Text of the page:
|E D I T O R I A L
P A G E
Thursday, September 10, 1998
Durban to Pachmarhi
Keep off Kashmir
WHEN UN Secretary-General Kofi Annan went to Baghdad and persuaded Iraq to soften its stand on the weapons inspection issue he was hailed as a fearless peacekeeper. But his annual report to the General Assembly, in which he has clubbed Kashmir with other areas of global tension, shows that he is neither fearless nor an impartial peacekeeper. If anything, he is like a teacher who is told by the school bully how to maintain discipline in the class. He is evidently not aware that the only way to ensure discipline in the classroom is to expel the bully from the school. It is unfortunate that the chief executive of the UN after showing glimpses of being fearless and fair in taking up the challenge of maintaining global peace has shown, through the thoughtless reference to Kashmir in his annual report, that he too cannot ignore his masters voice. US President Bill Clinton in between saying sorry for his inappropriate relationship with a White House intern, young enough to be his daughter, still finds time to do a bit of India-bashing. He did it during his state visit to Russia where his request for stopping arms supply to India was ignored by President Boris Yeltsin. The infection seems to have spread. South African President Nelson Mandela mentioned the Kashmir issue in his address to the NAM summit in Durban. The official expression of regret for the inappropriate reference cannot undo the damage so long as it remains part of the NAM proceedings. If Mr Mandela was genuinely sorry for having violated the NAM charter by referring to a bilateral dispute, he should have offered to withdraw the offending passage for the official text. As far as Mr Annan is concerned, he is too senior a diplomat to let his tongue slip even inadvertently on sensitive issues. His tongue was firmly in his control when he ignored Indias solemn commitment to no first use of nuclear weapons after the Pokhran tests.
Neither the USA nor the UN
can take away from India the right to take such steps as
may be necessary to secure its national
interests a favourite expression of
President Clinton to justify the acts of US aggression
against smaller nations. Mr Annan would have earned the
respect of the global community had he even mildly
questioned the USA for the missile attacks on Afghanistan
and Sudan without even informing the UN. He would have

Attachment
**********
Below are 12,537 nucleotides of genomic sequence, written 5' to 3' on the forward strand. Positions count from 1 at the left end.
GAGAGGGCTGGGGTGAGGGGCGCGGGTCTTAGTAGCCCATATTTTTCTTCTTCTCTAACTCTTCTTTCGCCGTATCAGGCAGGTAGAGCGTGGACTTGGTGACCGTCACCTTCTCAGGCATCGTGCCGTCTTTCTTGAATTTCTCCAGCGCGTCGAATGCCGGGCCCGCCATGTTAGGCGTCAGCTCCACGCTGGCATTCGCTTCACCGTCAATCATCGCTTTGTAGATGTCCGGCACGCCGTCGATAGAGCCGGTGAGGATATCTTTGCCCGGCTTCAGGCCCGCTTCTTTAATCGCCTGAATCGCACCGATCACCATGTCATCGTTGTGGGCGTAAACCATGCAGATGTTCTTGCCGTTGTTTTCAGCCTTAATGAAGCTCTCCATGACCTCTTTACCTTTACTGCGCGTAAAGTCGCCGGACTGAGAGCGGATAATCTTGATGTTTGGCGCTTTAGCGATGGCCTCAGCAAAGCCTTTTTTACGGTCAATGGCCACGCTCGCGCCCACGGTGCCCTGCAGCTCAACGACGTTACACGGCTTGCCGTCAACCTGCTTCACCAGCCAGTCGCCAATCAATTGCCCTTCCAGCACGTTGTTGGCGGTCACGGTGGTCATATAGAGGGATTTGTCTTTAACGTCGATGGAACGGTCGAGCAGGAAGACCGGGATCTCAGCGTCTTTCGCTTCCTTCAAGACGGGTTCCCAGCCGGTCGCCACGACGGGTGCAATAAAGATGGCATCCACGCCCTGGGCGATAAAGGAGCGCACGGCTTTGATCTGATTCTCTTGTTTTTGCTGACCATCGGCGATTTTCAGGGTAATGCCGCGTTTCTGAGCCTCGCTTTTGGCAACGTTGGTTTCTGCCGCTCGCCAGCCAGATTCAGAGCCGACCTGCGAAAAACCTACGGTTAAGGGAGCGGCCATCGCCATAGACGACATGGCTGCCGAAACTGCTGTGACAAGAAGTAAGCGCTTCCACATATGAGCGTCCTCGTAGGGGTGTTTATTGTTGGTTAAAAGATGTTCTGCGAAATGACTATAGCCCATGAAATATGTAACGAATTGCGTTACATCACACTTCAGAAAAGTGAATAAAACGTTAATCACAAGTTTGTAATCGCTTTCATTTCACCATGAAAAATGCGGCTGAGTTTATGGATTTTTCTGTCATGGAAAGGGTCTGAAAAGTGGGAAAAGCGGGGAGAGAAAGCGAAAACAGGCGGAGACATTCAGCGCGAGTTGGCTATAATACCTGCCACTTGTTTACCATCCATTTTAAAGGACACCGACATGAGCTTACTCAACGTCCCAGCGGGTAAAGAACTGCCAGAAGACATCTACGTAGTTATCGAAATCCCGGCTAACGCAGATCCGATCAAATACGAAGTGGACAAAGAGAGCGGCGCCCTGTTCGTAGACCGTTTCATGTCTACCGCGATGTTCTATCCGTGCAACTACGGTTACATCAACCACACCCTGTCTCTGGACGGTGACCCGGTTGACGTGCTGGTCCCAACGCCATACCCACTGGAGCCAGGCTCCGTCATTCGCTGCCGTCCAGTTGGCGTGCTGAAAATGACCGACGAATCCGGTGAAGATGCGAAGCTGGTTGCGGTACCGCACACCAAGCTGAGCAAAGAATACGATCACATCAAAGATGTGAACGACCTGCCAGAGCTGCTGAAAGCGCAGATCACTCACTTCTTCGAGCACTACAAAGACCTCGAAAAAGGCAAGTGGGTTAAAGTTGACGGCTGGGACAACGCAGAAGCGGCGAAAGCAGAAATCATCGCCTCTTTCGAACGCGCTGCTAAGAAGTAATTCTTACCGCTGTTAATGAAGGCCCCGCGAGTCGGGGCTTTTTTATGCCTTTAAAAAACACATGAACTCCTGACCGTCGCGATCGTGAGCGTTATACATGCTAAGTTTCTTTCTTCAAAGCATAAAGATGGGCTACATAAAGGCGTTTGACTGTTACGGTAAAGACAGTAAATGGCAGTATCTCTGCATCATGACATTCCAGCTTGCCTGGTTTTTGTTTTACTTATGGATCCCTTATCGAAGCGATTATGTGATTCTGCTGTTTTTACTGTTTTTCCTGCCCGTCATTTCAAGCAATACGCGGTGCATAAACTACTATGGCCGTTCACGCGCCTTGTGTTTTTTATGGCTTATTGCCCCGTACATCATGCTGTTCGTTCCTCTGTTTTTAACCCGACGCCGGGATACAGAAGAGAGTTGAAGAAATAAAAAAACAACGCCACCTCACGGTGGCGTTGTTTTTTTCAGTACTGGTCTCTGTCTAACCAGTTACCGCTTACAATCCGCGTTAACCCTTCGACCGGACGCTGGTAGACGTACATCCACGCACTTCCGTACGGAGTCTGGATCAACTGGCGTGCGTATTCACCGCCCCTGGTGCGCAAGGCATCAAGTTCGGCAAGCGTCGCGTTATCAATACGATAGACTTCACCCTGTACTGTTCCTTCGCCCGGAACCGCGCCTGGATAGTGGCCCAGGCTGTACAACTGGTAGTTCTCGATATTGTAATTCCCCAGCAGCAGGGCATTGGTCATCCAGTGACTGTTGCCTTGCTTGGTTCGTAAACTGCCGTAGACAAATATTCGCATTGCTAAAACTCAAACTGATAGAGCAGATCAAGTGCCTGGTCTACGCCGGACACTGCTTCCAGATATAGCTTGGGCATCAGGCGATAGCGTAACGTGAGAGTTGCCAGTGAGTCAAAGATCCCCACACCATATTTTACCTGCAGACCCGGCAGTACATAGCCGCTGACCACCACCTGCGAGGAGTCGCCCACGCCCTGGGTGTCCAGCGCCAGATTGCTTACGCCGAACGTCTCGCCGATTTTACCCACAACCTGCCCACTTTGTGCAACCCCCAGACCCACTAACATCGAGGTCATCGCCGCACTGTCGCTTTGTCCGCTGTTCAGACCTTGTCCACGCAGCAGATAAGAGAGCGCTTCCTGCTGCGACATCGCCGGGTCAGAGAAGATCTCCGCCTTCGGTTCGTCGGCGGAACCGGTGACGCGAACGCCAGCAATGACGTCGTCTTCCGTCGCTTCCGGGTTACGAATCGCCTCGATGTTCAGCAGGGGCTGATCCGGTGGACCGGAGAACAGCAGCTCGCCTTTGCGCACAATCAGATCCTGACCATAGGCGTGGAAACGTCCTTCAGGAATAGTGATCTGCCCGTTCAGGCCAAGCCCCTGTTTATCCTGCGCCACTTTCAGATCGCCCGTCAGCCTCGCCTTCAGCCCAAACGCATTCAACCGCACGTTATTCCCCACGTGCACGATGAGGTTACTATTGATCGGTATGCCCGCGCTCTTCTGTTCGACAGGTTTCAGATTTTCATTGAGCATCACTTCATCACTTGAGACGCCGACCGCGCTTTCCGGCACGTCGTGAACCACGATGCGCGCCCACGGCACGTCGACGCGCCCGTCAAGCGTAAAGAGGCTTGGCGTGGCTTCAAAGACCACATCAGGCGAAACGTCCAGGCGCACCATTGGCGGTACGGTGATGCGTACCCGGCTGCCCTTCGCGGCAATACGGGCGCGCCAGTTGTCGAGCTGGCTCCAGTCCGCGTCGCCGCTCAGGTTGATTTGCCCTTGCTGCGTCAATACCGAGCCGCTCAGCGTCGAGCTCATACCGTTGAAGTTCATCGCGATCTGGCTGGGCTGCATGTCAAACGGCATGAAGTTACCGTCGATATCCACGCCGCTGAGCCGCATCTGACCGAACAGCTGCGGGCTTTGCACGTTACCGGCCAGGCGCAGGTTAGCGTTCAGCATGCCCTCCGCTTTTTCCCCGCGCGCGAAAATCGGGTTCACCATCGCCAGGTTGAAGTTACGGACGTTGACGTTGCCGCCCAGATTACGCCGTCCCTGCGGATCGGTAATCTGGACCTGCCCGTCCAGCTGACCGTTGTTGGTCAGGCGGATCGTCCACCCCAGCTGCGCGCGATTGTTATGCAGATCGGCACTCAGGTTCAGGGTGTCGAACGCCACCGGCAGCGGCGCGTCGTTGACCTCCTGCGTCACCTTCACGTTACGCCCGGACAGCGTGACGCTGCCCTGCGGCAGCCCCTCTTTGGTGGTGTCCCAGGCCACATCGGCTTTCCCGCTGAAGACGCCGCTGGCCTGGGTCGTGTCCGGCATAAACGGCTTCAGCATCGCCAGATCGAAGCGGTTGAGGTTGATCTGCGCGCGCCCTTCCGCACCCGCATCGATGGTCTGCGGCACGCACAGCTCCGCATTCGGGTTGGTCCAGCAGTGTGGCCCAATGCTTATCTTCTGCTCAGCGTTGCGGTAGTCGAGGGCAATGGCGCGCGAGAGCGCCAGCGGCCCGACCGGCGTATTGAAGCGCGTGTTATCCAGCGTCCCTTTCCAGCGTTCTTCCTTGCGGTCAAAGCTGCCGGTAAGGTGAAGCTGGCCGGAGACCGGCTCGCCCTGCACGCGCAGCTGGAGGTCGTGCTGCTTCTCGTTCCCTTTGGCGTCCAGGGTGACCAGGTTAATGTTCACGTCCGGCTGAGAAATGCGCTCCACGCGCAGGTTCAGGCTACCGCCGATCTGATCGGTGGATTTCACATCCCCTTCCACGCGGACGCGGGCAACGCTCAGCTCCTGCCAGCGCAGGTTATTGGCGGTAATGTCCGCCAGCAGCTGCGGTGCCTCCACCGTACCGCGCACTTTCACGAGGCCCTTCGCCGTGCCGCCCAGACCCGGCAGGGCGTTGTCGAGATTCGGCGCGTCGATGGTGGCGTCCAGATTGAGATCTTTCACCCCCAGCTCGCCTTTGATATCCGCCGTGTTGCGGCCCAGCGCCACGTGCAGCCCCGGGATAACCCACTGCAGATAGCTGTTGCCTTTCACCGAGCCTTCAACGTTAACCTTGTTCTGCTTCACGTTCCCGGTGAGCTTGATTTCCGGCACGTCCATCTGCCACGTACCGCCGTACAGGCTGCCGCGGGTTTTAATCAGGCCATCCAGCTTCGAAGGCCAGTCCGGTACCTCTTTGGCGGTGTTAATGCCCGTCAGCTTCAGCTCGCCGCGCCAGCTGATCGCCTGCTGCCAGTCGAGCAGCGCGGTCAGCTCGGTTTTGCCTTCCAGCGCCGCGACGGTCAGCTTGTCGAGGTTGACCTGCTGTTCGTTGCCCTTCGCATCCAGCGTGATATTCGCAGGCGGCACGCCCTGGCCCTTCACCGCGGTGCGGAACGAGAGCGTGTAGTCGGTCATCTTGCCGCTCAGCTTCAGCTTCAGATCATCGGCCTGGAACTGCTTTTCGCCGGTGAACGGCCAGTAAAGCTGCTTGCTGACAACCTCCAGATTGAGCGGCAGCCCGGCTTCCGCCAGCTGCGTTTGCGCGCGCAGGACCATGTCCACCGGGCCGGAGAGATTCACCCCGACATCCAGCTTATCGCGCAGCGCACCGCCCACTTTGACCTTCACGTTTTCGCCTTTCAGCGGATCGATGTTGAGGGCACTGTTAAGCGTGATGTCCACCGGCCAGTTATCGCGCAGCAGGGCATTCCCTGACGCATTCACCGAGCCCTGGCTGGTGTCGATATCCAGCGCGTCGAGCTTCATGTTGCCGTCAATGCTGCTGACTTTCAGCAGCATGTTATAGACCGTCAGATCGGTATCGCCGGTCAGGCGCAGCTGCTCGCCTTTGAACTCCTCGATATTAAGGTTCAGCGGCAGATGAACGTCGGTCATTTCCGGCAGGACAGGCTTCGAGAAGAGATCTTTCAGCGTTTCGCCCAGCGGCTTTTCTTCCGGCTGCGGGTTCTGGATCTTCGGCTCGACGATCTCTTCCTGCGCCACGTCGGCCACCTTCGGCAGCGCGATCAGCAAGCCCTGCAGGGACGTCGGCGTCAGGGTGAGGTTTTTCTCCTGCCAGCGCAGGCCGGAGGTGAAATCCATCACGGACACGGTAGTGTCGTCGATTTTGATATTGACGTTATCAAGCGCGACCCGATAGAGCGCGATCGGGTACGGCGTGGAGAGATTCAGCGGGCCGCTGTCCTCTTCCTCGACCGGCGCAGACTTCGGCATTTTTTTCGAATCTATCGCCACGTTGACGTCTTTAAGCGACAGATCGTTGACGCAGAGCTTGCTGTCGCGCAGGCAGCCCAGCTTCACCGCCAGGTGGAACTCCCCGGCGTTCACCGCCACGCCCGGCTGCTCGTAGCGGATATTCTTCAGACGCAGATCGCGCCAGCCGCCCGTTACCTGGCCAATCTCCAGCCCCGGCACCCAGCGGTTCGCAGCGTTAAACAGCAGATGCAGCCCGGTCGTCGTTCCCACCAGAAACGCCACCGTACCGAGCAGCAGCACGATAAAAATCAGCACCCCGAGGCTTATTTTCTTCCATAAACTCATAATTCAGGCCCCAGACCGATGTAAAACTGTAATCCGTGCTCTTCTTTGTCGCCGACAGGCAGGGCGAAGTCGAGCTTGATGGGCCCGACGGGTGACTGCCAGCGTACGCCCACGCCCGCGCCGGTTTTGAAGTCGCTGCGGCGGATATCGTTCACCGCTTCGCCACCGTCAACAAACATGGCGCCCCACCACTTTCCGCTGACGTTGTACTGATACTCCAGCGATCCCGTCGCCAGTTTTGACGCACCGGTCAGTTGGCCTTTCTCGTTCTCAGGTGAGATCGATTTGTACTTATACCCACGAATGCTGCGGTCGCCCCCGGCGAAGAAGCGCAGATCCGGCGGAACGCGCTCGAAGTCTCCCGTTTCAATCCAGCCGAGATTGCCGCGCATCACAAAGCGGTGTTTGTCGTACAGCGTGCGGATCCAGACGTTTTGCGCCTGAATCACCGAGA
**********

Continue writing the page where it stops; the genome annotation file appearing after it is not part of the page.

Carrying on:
done justice to the UN Charter had he lent his voice to
Indias demand for removing the discriminatory
clauses in the CTBT and supported its demand for the
elimination of nuclear weapons by the blessed
five, along with India, Pakistan and Israel (a
threshold nuclear state), within a specified time-frame.
As far as Indias response is concerned, it is both
inadequate and unsatisfactory. Prime Minister Atal Behari
Vajpayee must realise that one Jaswant Singh is not
enough for explaining the countrys case after
Pokhran II to the USA and others. In international
diplomacy more points are often won by remaining silent
rather than by letting everyone join the babble of
protest. This form of diplomacy was practised effectively
last year by Mr Inder Kumar Gujral in his address to the
UN General Assembly. He ignored Mr Nawaz Sharifs
reference to the Kashmir issue and instead highlighted
the need for action on issues of collective global
concern. It is evident that without a Cabinet rank
minister in charge the noises emanating from the Ministry
of External Affairs are incoherent and ineffective. What
is needed is diplomatic clarity for launching a major
damage control exercise. Can a clueless MEA ensure that
during the General Assembly session other members, apart
from Pakistan, will not bring up the subject of Kashmir
to please the UNs American master?
Folding up a war camp
TAMIL Nadu strongman Jayalalitha has declared a ceasefire and the BJP is entitled to smile all the way from Chennai to New Delhi. The major party in the ruling alliance has one worry less to concentrate its energy on, particularly at this testing time. It faces tough assembly elections in three states with its main opponent, the Congress, flexing its rejuvenated post-Pachmarhi muscles. This then is the extra dimension to the statement of intentions by Ms Jayalalitha on Tuesday. Her acting had the essential element of surprise, which would have done her proud during her brief years in Tamil films. She blandly denied issuing any threat of withdrawal of support, accused the media of fabricating news, twice asked the amused reporters to consult the dictionary and finally announced that her party would be present at the airport to receive Prime Minister Vajpayee on September 15. Of course, she herself would not be in the city on that day but at Trichy, 300 km away, paying homage to Annadurai who was the founder-president of the DMK. (The second A in her partys name stands for Anna, short for Annadurai.) She originally ordered her own mass rally as a show of pointed discourtesy to the BJP leaders, but has since explained it away as a regular annual feature. It is as well, since a rival Anna birth anniversary show in Chennai promises to be a mega event with the leaders of most alliance parties joining the MDMK of Mr Vaiko to make it a victory celebration. She has rightly decided to keep herself away; otherwise, she would have been the odd woman out.